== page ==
Heavy Duty Power Functions Drivetrain . LEGO Technic Power Functions remote control drivetrain for heavy vehicles. 4 XL motors, 1 Medium motor, 2 Battery Boxes and 2 IR Receivers. .
I've had a few requests asking to see some more details on the Power Functions remote control drivetrain in my Fiat 682 Race Transporter, so here are a few bonus pictures and a (very) short video. There are builders on MOCpages who are loads better at Power Functions than me, so make sure you have a look at their MOCs too so you get the best information available.
- Drive: 4x XL motors
- Steering: 1x Medium motor with clutch
- Power: 2x 9V Battery Packs
- Control: 1x IR Transmitter, 2x IR Receivers
Cargo Area: This has enough room for all the Power Functions components. Here you can see three of the four XL motors driving the vehicle, and the two battery packs. The fourth XL motor is directly underneath the three you can see in this photo (so they make a 'T' formation). Each battery pack powers two XL motors and an IR receiver (mounted in the ramps of the truck). One of these battery packs also powers the Medium motor used for steering.
The Battery Packs' switches are connected together by the black Technic lift-arm thingumy you see arching over them. This makes it much easier to switch them both on/off as it forms a nice big handle that's easily reachable when you remove the roof.
Chassis: From left to right you can see; the differential, gearing down for drive, drive motors, steering motor and clutch, gearing down for steering.
XL motors are extremely powerful (we'll come on to just how powerful in a bit). As such the chassis needs to be very tough. The Fiat's uses four Technic beams, joined by cross members every few studs and plated to at least 2 thick both above and below. In addition, it also uses two smooth Technic lift arms to clamp the chassis together at the area under most pressure. This took a lot of trial and error; every time the chassis cracked I fixed that area - tested it, found the next area of weakness and so on.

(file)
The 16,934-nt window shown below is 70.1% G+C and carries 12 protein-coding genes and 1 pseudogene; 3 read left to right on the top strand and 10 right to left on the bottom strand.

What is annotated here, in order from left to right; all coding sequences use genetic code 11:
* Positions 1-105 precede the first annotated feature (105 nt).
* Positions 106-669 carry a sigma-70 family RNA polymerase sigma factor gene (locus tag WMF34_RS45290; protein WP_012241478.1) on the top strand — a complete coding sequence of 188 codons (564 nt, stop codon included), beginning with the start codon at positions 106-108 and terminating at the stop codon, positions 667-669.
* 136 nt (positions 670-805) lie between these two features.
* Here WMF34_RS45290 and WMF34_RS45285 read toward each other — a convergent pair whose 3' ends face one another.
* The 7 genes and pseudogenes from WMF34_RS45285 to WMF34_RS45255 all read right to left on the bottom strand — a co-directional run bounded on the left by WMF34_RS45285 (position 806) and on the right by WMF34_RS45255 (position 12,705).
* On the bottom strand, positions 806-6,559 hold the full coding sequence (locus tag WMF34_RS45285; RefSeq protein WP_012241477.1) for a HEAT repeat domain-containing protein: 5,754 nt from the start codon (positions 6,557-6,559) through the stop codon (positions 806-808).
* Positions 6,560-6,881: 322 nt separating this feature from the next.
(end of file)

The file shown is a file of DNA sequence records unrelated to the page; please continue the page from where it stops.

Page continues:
Damage! Once the chassis was indestructible the next failure point were the LEGO cogs and axels. This is what happens when you miscalculate the torque being put through them (I also busted about 6 cogs).
This occurred when I went from two XL motors to four. Two XLs needed to be geared down twice (meaning a slower but more torquey model) to take the weight of the truck (4.5Kgs). With another two XL motors added I didn't need to gear the truck down so much, and the torque was so high it was twisting bricks! As such the truck is now only geared down once (as you can see in the second picture), and the gears are doubled and connected by both the axel running through them, and Technic pins, to take as much pressure off them as possible.
The truck is now reasonably quick and pretty reliable too, but it's taken a while to get there, so don't worry if your first heavy duty Power Functions drivetrain requires some tweaking!
I hope this helps answer some of the questions being asked about the Fiat. If you need to ask anything further please feel free in the comments section below. Apologies a few bits in the first picture are wonky - the truck was looking a bit tired that day after much fiddling/turning upside-down etc!
This MOC is part of the Classic Race Teams Project.
Happy Building : )